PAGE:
The pandemic has disrupted the lives of people around the world in several ways. People losing their livelihoods and businesses losing foot traffic is the most obvious effect of the pandemic. The CERB payout countered this disruption.
The CRA had to come up with more methods to help the people. Since some people were affected more than others, and the uniform CERB payments might not be sufficient enough for people with more financial responsibilities, the CRA introduced two new tax breaks for the year.
One other way the virus disrupted the world is that it forced people to stay in their homes, especially children. The schools have been closed for months now, and in many provinces, they might stay closed for the rest of the year to stop the rampant march of the pandemic.
With children home full-time, parents might see some additional expenses. And to assist with some of the expenses, the CRA padded the CCB payment for May with an additional $300. It caused the government about $2 billion. And it’s also increasing the CCB payment in general, starting July 2020. Now, children under the age of six will qualify for a payment of $6,765 instead of $6,639.
Additional GST/HST payment
Low- to modest-income families were the ones affected most by the financial implications of the pandemic and the lockdown. To help them out, the government offered a one-time GST/HST increase (costing the CRA about $107 billion), which effectively doubles up the payment. So, single individuals who previously got $443 had their payment increased to $886.
A tax break to try for
One of the ironies of our financial reality is that the people who need savings the most are often without any savings. It’s understandable that if you are living hand to mouth, it’s typically hard to carve out a substantial piece of your income for saving and investing. But if you can do it and put it in an RRSP to grow tax-deferred, you can get a decent tax break.
It doesn’t need to be much. If you can’t invest a lot of money, then you can offset it (at least in part) by starting early, so that time is on your side. You can start with cheap stocks like Xebec Adsorption (TSXV:XBC), which is currently trading at $4 per share (which is very overvalued, if we consider the price to earnings). The company has a market capitalization of $355 million and debt of just $5.5 million.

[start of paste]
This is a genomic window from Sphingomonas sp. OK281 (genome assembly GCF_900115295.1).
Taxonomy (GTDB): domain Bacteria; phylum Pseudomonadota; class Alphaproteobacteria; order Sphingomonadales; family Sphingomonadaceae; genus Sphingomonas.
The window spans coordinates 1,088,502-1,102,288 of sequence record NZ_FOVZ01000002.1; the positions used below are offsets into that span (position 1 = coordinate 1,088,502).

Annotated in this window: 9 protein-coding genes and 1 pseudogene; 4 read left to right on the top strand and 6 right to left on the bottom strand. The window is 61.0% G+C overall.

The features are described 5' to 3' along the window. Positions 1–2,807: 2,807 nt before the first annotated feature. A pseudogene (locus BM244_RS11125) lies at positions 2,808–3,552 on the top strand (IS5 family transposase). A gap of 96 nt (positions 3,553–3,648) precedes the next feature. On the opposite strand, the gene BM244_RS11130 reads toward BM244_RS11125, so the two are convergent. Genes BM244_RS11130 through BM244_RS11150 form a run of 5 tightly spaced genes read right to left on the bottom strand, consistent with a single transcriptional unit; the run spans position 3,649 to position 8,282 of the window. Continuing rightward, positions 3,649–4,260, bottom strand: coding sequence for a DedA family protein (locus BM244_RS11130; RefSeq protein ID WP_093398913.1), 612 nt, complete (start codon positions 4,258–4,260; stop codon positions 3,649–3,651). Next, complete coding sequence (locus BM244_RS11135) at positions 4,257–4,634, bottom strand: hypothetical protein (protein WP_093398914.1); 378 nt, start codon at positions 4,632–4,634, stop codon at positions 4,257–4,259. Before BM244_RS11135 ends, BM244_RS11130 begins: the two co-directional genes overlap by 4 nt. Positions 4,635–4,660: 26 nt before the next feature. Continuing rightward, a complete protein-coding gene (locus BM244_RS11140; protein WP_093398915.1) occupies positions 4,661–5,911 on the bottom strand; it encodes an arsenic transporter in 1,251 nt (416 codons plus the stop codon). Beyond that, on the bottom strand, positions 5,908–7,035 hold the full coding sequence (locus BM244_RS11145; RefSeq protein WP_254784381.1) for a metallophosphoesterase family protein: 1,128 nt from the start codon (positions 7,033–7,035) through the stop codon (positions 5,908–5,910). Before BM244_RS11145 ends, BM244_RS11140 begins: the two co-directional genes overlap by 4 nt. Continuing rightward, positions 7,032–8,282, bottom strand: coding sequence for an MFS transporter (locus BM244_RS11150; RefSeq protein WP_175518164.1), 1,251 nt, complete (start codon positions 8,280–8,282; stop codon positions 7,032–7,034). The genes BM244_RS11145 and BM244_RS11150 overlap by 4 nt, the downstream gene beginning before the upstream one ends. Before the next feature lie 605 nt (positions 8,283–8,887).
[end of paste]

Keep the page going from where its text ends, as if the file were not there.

It’s a Quebec-based company with operations across the border, Italy, South Korea, Austria, China, and Singapore. It’s a global clean energy company, with 65 RNG installations and 250 Hydrogen installation globally. Xebec has been a great growth stock, at least in the past five years. The five-year CAGR for the company is 118%. Xebec recovered from the March fall quite swiftly.
It’s difficult to say if the company will manage to sustain that growth pace for long. If Xebec does, even small investments can turn into decent-sized nest eggs.
If you consider how much the government has spent implementing these initiatives to help out the people, it’s clear that it can’t be replicated time and time again. So, you may want to build some safety nets for yourself. And one of the best ways to do that is to save and invest as soon as you can and as much as you can.
This article represents the opinion of the writer, who may disagree with the “official” recommendation position of a Motley Fool premium service or advisor. We’re Motley! Questioning an investing thesis — even one of our own — helps us all think critically about investing and make decisions that help us become smarter, happier, and richer, so we sometimes publish articles that may not be in line with recommendations, rankings or other content.
Fool contributor Adam Othman has no position in any of the stocks mentioned.